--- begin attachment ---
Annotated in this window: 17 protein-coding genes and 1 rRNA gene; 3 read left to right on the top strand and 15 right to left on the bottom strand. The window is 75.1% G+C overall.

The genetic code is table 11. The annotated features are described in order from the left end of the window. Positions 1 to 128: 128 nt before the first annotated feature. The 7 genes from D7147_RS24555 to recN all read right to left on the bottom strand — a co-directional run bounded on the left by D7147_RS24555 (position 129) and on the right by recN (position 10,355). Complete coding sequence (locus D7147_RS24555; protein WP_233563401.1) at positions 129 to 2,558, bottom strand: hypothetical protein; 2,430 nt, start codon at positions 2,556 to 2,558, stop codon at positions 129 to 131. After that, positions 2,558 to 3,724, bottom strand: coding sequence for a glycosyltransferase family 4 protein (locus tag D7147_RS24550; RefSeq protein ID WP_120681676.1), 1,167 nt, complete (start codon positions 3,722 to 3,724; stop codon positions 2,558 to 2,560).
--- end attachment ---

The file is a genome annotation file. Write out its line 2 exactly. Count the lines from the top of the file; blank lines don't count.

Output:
The genetic code is table 11. The annotated features are described in order from the left end of the window. Positions 1 to 128: 128 nt before the first annotated feature. The 7 genes from D7147_RS24555 to recN all read right to left on the bottom strand — a co-directional run bounded on the left by D7147_RS24555 (position 129) and on the right by recN (position 10,355). Complete coding sequence (locus D7147_RS24555; protein WP_233563401.1) at positions 129 to 2,558, bottom strand: hypothetical protein; 2,430 nt, start codon at positions 2,556 to 2,558, stop codon at positions 129 to 131. After that, positions 2,558 to 3,724, bottom strand: coding sequence for a glycosyltransferase family 4 protein (locus tag D7147_RS24550; RefSeq protein ID WP_120681676.1), 1,167 nt, complete (start codon positions 3,722 to 3,724; stop codon positions 2,558 to 2,560).